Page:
SQL Server Index

This article explains why SQL Server Index is so very important in the Database Management System.

Introduction

Every day we need to work with a huge amount of information. People are doing composite work. In order to work properly and efficiently with the huge amount of information, we need a system where we can keep our data and manipulate this data and we can even share this data all over the world. It is one of the best reasons for using a Database Management System.

Index

An Index is one of the most powerful techniques to work with this enormous information. Database tables are not enough for getting the data efficiently in case of a huge amount of data. In order to get the data quickly we need to index the column in a table.

An index is a database object that is created and maintained by the DBMS. Indexed columns are ordered or sorted so that data searching is extremely first. An index can be applied on a column or a view. A table can have more than one index.

Types of Index

Microsoft SQL Server has two types of indexes. These are:

  1. Clustered
  2. Non-Clustered

Clustered Index

A Clustered Index sorts and stores the data in the table based on keys. A Clustered Index can be defined only once per table in the SQL Server Database, because the data rows can be sorted in only one order. Text, nText and Image data are not allowed as a Clustered index.

Fox example, I am creating an Employee table.

CREATE Table Employee (

EmpID int identity (1,1),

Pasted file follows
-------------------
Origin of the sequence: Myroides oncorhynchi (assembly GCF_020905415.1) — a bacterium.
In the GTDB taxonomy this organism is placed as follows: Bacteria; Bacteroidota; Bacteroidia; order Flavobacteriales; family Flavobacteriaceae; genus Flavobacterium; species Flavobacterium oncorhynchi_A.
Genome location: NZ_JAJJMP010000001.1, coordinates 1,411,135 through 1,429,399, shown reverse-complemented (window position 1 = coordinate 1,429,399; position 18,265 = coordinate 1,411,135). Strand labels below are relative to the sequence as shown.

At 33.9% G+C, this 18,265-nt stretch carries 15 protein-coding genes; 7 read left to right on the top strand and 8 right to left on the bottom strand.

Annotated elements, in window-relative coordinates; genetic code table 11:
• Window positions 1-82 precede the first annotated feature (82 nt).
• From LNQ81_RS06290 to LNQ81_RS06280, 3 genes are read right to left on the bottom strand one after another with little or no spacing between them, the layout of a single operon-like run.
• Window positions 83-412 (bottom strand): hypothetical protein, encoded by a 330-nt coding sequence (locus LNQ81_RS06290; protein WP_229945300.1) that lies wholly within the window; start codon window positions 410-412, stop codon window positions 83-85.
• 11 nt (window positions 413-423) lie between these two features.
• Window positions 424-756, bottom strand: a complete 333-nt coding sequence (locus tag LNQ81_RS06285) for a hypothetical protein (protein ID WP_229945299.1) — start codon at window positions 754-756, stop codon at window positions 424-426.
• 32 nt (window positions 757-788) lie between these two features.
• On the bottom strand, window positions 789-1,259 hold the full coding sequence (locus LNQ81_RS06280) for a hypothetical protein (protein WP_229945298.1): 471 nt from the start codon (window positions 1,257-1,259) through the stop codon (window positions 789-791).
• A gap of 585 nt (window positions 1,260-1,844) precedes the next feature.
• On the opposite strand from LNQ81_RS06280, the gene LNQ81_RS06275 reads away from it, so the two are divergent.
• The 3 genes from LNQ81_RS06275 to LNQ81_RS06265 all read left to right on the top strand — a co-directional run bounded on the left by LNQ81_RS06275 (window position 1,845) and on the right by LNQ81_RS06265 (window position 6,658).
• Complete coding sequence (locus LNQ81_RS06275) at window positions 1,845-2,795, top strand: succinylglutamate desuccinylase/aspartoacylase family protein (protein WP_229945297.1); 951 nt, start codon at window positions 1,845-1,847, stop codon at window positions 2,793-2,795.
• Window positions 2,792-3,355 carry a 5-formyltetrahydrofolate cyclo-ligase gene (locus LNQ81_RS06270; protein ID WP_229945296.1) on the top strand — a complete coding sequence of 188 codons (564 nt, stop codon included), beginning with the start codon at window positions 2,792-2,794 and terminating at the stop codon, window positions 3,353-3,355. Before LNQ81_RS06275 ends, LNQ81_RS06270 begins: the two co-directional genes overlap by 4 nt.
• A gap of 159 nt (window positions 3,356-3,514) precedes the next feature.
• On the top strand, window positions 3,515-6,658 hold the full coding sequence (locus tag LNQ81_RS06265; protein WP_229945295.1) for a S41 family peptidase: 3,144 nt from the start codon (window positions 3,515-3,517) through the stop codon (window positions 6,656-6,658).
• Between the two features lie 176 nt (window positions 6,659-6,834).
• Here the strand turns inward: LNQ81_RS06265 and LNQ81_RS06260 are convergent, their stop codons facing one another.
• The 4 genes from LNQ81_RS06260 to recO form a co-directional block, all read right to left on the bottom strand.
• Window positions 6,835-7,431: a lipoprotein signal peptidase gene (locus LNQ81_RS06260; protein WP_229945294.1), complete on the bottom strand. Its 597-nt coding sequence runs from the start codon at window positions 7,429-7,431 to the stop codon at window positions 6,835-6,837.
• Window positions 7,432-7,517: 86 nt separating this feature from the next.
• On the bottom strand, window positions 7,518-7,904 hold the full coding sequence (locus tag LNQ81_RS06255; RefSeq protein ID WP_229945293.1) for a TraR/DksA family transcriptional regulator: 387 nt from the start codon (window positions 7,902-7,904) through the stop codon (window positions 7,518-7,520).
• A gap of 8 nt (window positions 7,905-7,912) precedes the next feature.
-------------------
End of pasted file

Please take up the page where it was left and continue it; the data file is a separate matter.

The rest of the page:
EmpName varchar(35),

Cell varchar(20),

DeptID int

);

Now creating a procedure for inserting some temporary records to test it more clearly.

CREATE Procedure InsertIntoEmplyee

AS

SET NOCOUNT ON

BEGIN

DECLARE @EN varchar(35) = 'Black Smith'

DECLARE @Cell varchar(20) = '12345678901'

DECLARE @DID int = 1

DECLARE @Count int = 1

WHILE @Count < 200000

BEGIN

INSERT INTO Employee(EmpName, Cell, DeptID) VALUES(@EN, @Cell, @DID)

SET @DID += 1

SET @Count+=1

END

END;

EXEC InsertIntoEmplyee;

The following shows how to select rows without Clustering.

SET STATISTICS IO ON
SELECT * FROM Employee WHERE EmpID=20001
EmpID     EmpName             Cell                 Dept
20001     Black Smith       12345678901       1

Index-in-SQL-Server-1.jpg

The following shows how to create a Clustered Index on the EmpID column:

CREATE CLUSTERED INDEX CL_ID ON Employee ( EmpID );

Again selecting the same record. Now you will see the following Clustered Index to reduce logical reads.

SET STATISTICS IO ON
SELECT * FROM Employee WHERE EmpID=20001
EmpID EmpName           Cell              Dept
20001 Black Smith       12345678901       1

Index-in-SQL-Server-2.jpg
Now the logical reads decrease from 1178 to 3.

Non-Clustered Index

Non Clustered Indexes or simply indexes are created outside of the table. SQL Server supports 999 Non-Clustered per table and each Non-Clustered can have up to 1023 columns. A Non-Clustered Index does not support the Text, nText and Image data types.

If there are no Indexes then the table is considered as a heap and the rows are not sorted in a defined order. This is useful, when insert speed is a factor. When a new row is inserted into a heap or table, they do not need to be sorted. Whereas, an indexed insert query needs to be sorted in a specific location to maintain the index sort order.

Before NONCLUSTERED INDEX

SET STATISTICS IO ON
SELECT * FROM Employee WHERE DeptID=20001
EmpID EmpName           Cell                   Dept
40001 Black Smith       12345678901       20001

Index-in-SQL-Server-3.jpg
 
After NONCLUSTERED INDEX

CREATE NONCLUSTERED INDEX NCL_ID ON Employee ( DeptID )
SET STATISTICS IO ON
SELECT * FROM Employee WHERE DeptID=20001
EmpID EmpName           Cell              Dept
40001 Black Smith       12345678901       20001

Index-in-SQL-Server-4.jpg
Now the logical reads are decreased from 1168 to 5.